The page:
Well, now atheists are claiming victimhood. They just want a little respect. I think Rea makes it clear that Dennett isn't really looking for mutual respect. Most of what he says about Dennett is about right, as far as I can tell. Basically, Rea is blowing the whistle on a real presumption for atheism among professional philosophers, something Christians in philosophy have been able to see for a long time. It's actually gotten better in recent years, but Dennett exemplifies the attitude I've seen in many I know who want to portray evangelicals as "ignorant, stupid, insane, or wicked" (to quote Rea). It's interesting that someone who clearly does have this agenda (whose view on this issue happens to be considered orthodoxy among philosophers) would claim victimhood.

Saturday, December 06, 2003


(See the Worldview Values post below for Ken Wilber's color explanations and analysis. This post has been revised a bit for the sake of clarity.)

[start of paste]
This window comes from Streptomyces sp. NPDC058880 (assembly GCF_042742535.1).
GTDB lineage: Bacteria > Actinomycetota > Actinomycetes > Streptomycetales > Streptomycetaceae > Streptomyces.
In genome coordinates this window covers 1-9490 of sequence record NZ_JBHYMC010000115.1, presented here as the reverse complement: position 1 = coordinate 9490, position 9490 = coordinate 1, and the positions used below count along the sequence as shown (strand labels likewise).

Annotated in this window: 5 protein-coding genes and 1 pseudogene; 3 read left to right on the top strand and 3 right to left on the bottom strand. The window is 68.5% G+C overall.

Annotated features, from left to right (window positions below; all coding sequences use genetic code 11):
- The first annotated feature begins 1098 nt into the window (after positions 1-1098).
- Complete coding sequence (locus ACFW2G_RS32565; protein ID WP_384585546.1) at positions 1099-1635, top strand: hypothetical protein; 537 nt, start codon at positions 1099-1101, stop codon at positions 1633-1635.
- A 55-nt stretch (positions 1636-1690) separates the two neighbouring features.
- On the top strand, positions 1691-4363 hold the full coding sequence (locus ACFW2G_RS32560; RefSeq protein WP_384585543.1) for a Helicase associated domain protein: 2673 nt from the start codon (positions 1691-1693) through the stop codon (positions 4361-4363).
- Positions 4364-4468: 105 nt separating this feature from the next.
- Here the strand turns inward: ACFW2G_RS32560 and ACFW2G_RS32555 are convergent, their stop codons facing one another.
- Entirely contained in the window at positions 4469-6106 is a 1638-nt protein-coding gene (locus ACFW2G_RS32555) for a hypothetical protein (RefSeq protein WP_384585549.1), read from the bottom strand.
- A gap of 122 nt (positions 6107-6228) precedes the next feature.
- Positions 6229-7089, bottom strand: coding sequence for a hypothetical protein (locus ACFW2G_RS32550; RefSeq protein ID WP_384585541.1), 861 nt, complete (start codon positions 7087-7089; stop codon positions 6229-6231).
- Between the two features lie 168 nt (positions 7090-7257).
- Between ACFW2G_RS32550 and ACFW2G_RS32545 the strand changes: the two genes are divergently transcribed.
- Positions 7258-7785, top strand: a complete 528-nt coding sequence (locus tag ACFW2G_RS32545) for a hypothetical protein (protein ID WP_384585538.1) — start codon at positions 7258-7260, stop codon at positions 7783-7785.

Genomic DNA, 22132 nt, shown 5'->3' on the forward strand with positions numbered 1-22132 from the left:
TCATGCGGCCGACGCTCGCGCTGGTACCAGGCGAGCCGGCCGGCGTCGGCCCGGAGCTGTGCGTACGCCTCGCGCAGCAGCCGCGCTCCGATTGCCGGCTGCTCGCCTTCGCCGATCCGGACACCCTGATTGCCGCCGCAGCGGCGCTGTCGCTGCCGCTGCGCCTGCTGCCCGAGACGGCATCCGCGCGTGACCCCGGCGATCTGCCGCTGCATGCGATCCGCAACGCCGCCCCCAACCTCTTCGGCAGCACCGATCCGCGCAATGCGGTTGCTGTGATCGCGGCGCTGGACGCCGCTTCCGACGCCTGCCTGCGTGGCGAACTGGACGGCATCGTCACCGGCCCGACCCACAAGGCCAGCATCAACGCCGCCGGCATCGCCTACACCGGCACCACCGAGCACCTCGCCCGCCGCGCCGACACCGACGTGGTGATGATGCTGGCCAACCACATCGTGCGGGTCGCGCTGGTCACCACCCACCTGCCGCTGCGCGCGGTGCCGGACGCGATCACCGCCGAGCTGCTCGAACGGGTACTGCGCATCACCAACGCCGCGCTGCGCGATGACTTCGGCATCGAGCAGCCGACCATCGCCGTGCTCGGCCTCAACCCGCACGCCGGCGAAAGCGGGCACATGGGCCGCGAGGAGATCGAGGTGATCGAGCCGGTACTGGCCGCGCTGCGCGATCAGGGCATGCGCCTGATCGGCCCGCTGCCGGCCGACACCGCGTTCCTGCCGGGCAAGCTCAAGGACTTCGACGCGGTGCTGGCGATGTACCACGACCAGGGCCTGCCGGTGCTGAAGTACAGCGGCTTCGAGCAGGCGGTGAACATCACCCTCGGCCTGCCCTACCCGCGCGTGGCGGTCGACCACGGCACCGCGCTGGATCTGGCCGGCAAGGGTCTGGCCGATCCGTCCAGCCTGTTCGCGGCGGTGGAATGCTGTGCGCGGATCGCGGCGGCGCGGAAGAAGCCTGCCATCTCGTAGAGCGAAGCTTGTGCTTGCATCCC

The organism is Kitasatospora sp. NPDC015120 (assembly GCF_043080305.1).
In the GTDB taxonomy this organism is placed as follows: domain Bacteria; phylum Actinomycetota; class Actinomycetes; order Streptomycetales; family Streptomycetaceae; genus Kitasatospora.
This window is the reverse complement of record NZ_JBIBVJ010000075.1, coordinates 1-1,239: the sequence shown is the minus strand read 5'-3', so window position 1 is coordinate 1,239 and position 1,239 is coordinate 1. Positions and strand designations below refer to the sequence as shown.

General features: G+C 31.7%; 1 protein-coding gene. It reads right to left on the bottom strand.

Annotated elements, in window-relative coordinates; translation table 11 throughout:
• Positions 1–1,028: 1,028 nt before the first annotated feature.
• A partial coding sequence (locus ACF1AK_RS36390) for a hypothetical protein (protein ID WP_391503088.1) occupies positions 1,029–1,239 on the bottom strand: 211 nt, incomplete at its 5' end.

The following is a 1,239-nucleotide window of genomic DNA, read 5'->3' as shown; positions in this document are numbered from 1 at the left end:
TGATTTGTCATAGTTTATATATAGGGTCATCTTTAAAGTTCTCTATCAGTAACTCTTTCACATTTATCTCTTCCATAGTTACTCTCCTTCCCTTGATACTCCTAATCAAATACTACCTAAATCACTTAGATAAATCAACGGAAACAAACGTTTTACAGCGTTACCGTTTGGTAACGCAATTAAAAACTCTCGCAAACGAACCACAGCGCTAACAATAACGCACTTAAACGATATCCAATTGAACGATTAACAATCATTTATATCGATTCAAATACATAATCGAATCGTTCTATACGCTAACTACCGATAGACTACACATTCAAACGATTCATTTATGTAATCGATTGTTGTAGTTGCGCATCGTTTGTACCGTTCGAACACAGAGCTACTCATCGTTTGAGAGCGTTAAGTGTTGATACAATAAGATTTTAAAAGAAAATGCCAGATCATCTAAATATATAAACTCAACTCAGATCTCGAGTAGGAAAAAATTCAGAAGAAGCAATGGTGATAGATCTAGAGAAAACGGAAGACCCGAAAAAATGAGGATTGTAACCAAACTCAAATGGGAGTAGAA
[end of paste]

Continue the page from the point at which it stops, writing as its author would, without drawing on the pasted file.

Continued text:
Here's some strong evidence that those with a green center of gravity tend to have some purple and red mixed in but are in such strong opposition even to healthy blue-orange themes that they end up appearing like Nazis. Wilber says he would have preferred Al Gore to George Bush, though he was worried about the exclusively green campaign Gore ran. Even so, he thinks Bush is a good president given our current situation. A blue infrastructure is necessary for moving to higher-color memes, but it's pretty much been destroyed and undermined by the often exclusively green attitudes of the Clinton Administration and the half of the country that voted for Gore. So Wilber thinks Bush is actually doing even green-centric people a service by rebuilding that blue infrastructure. Anyway, here's the article that shows the effects of the purple-red-tinged-green (but anti-blue-orange) of the eco-imperialists: